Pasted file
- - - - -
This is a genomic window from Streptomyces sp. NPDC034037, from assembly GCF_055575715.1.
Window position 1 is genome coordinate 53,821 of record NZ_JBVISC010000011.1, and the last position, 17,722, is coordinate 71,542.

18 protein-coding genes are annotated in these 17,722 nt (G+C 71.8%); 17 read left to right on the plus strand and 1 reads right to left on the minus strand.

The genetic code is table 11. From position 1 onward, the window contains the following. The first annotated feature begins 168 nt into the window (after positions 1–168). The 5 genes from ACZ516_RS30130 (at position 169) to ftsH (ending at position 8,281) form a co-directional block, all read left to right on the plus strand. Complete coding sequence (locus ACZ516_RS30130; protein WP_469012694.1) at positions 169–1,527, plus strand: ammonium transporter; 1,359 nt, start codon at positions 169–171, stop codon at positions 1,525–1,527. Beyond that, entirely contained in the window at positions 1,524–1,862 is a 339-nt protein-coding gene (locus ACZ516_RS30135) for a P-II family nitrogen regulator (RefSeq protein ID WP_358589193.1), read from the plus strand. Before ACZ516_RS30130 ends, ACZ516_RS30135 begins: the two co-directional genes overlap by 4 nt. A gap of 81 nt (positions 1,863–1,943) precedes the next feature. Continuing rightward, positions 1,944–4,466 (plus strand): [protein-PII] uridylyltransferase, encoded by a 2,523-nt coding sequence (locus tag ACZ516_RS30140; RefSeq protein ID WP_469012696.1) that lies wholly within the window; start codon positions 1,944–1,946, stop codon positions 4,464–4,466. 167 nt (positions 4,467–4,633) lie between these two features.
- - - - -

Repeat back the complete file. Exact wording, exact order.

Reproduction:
This is a genomic window from Streptomyces sp. NPDC034037, from assembly GCF_055575715.1.
Window position 1 is genome coordinate 53,821 of record NZ_JBVISC010000011.1, and the last position, 17,722, is coordinate 71,542.

18 protein-coding genes are annotated in these 17,722 nt (G+C 71.8%); 17 read left to right on the plus strand and 1 reads right to left on the minus strand.

The genetic code is table 11. From position 1 onward, the window contains the following. The first annotated feature begins 168 nt into the window (after positions 1–168). The 5 genes from ACZ516_RS30130 (at position 169) to ftsH (ending at position 8,281) form a co-directional block, all read left to right on the plus strand. Complete coding sequence (locus ACZ516_RS30130; protein WP_469012694.1) at positions 169–1,527, plus strand: ammonium transporter; 1,359 nt, start codon at positions 169–171, stop codon at positions 1,525–1,527. Beyond that, entirely contained in the window at positions 1,524–1,862 is a 339-nt protein-coding gene (locus ACZ516_RS30135) for a P-II family nitrogen regulator (RefSeq protein ID WP_358589193.1), read from the plus strand. Before ACZ516_RS30130 ends, ACZ516_RS30135 begins: the two co-directional genes overlap by 4 nt. A gap of 81 nt (positions 1,863–1,943) precedes the next feature. Continuing rightward, positions 1,944–4,466 (plus strand): [protein-PII] uridylyltransferase, encoded by a 2,523-nt coding sequence (locus tag ACZ516_RS30140; RefSeq protein ID WP_469012696.1) that lies wholly within the window; start codon positions 1,944–1,946, stop codon positions 4,464–4,466. 167 nt (positions 4,467–4,633) lie between these two features.